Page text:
When Houston doctor Stephen Kimmel was called in to Clear Lake Regional Medical Center for an emergency surgery Tuesday, he quickly realized he'd have to improvise.

Though his own house was flooding, the pediatric general surgeon raced toward the hospital, mindful that his teenage patient, Jacob Terrazas, could suffer permanent damage if his testicular condition wasn't treated immediately.

When a flooded highway prevented Kimmel's car from going any farther, he joined forces with two volunteer firefighters, armed with a secret weapon: a canoe.

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A new clinic geared toward St. Louis transgender teens hopes to be a sort of one-stop shop for supporting trans youth.

After opening the first week of August, St. Louis' Transgender Center of Excellence is already booked through mid-September. It's one location complete with mental health, hormones, and other essential services, and it's getting rave reviews from patients already.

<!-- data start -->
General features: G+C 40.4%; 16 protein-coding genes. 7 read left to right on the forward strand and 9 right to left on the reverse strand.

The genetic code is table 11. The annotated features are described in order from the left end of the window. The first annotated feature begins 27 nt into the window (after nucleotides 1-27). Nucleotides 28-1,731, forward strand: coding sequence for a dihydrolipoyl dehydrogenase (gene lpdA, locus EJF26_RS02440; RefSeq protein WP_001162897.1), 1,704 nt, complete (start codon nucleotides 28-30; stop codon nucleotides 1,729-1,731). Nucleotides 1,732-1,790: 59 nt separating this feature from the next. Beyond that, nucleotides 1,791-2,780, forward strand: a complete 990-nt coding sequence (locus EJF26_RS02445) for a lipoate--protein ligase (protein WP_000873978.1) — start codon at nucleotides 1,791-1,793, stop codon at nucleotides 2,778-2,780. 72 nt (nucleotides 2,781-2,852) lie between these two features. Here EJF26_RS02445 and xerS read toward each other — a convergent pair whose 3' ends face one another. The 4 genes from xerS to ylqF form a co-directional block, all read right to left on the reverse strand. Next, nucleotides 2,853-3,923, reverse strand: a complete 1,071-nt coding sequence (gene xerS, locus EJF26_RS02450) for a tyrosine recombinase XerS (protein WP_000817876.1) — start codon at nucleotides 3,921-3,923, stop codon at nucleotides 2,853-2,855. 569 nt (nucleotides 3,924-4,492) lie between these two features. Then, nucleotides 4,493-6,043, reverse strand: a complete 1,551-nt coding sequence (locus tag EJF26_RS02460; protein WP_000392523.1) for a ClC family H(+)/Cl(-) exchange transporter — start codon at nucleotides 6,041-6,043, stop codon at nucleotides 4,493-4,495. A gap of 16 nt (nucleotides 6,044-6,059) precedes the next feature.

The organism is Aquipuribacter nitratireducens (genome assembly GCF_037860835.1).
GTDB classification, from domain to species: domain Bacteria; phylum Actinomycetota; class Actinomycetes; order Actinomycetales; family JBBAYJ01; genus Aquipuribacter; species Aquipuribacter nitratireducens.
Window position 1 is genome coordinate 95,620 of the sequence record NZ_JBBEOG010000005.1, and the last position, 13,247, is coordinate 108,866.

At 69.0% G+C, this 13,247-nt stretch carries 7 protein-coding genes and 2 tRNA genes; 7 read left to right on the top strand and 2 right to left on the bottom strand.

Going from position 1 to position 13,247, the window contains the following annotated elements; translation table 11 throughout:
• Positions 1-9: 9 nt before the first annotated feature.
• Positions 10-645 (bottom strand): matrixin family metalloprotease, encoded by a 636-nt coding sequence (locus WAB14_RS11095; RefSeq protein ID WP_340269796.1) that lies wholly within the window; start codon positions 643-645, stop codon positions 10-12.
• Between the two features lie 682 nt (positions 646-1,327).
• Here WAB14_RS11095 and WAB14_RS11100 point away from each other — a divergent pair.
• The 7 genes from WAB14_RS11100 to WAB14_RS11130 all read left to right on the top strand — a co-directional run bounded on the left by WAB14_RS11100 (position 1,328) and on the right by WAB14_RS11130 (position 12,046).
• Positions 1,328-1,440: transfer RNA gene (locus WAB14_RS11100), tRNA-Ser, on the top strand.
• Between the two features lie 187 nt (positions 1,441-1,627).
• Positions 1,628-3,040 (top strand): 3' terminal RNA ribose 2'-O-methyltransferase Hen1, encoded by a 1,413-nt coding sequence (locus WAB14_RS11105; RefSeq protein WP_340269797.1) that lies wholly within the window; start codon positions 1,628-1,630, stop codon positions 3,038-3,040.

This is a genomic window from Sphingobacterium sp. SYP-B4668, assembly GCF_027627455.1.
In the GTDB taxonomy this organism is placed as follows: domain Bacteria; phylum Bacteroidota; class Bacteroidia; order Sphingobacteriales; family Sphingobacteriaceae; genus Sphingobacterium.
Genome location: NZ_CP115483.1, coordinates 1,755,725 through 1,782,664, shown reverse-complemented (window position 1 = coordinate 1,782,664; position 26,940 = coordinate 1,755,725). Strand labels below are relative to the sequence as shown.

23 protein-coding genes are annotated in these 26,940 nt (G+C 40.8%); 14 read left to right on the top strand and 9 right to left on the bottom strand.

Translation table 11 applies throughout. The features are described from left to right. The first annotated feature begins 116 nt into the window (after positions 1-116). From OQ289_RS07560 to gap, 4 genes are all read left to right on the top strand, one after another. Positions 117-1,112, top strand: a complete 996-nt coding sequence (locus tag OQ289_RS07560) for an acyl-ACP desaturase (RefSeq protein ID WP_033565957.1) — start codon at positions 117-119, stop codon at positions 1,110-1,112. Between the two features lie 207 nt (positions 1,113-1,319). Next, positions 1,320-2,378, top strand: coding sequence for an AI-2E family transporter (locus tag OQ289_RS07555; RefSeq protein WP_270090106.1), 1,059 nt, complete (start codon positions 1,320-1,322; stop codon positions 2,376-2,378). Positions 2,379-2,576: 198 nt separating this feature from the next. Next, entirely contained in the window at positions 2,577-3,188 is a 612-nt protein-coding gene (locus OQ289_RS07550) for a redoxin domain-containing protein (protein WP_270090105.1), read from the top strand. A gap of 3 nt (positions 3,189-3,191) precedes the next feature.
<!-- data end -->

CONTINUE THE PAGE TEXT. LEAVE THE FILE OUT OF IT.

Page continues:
"Having support and acceptance is extremely important for this patient population," Dr. Christopher Lewis, physician and founder of the clinic, told WGN News. "Transgender patients already deal with harassment and discrimination within the medical community and that is a barrier to them accessing care."

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Remember when doctors making house calls was a thing?

I mean, it feels like every other TV doctor still does it. But in real life, we don't see it all that often.

Image via iStock.

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Cigna 2017

These 7 images beautifully explain why reproductive justice affects all of us.

Why talking about abortion access also means talking about parenting, unique families, and domestic violence.

In 2011, an artist and activist named Megan Smith launched the Repeal Hyde Art Project.

"I had been working in abortion access and I wanted to try and find a way to create more dialogue around unaffordable and inaccessible abortion care,” Megan told Upworthy. "In addition to that, as an artist, I was searching for related feminist images but couldn't find any that mirrored the resistance and resilience of people who overcome barriers to care everyday."

Megan's images appear all over the Internet, for free. They're used here with her permission.

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